Oscar Wilde's "Salome"

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salome-beardsley01.jpg
The Kiss
Illust. for Salome
Aubrey Beardley 1894
"She is like a woman rising from a tomb. She is like a dead woman. One might fancy she was looking for dead things." — Salome, by Oscar Wilde

This vision of Salome remains more or less intact to the present day. Exemplified in Oscar Wilde's "Salome" of 1894, which was so iconic and archetypal that almost any version of Salome that has been done in the past hundred years is either a direct descendent — or a bastard child. Wilde explored the beauty of heightened biblical language to exquisite effect. The rhythm of the play reverberates long after the words were spoke. Oscar doesn┬╣t invent anything new; he merely draws on centuries of church repressed sex, expressed thru the pantomime of ritual assassinations. Especially poignant to the Victorian English, as they were the most socially repressed of all.

Salome
The Dancer's Reward
Illust. by Aubrey Beardsley
Salome
Salome
Pierre Bonnaud c. 1900
Salome
Salome
Salome
Salome
Salome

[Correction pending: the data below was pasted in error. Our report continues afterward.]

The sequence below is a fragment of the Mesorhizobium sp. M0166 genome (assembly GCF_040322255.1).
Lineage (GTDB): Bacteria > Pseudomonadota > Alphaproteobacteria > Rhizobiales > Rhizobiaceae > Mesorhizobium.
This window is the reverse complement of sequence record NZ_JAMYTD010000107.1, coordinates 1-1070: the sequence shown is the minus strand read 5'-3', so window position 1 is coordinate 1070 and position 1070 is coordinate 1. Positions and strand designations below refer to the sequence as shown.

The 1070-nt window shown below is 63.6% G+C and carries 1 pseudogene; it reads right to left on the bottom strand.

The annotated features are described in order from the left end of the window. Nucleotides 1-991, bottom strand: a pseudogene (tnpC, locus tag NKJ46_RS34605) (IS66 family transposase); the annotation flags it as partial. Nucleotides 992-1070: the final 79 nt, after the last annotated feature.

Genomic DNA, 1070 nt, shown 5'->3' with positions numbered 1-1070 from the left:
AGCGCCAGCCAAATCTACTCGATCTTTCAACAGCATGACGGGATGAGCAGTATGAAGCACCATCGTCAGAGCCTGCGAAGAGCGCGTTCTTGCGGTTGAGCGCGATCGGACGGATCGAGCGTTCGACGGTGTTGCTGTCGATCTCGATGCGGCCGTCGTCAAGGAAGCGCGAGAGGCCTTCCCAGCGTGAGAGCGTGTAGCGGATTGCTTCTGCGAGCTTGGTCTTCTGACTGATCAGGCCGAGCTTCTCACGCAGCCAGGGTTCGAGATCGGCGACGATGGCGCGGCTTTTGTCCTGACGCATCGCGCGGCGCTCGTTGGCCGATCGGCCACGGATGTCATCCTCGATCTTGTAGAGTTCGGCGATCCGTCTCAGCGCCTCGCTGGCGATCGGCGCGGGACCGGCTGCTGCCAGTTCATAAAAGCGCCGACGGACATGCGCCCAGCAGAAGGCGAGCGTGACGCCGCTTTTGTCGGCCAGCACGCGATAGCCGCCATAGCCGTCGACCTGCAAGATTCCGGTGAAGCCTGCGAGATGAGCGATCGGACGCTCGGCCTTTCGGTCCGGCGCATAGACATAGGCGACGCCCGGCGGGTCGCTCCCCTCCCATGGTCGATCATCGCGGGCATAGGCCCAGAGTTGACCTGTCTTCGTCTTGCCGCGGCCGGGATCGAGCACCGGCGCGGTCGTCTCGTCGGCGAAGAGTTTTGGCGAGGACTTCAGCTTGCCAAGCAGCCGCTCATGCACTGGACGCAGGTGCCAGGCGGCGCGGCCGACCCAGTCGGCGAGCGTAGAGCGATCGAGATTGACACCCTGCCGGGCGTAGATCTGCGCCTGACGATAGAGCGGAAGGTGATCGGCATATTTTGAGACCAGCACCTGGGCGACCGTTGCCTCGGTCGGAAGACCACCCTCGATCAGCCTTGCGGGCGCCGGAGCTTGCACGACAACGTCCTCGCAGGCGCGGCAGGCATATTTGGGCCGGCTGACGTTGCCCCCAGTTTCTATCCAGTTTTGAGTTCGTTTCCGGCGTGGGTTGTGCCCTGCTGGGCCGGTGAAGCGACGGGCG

Maud Allen
as Salomé

Alla Nazimova produced and starred in the first film adaptation of Wilde's play, the sets and costumes inspired by Beardsley's illustrations. Silent.

Salome
Lobby Card for Nazimova's adaptation of Wilde's Salome, 1923
Salome
Nazimova as Salome
Salome
Nazimova as Salome
Salome
Nazimova as Salome
Salome
Nazimova as Salome
Salome
Nazimova as Salome


Links:
Oscar Wilde's "Salome" E-Texts
Beardsley's Salome Illustrations
Alla Nazimova's Salome


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About this Entry

This page contains a single entry by Kallisti published on September 15, 2006 3:26 PM.

Huysman on Gustave Moreau's "Salome" was the previous entry in this blog.

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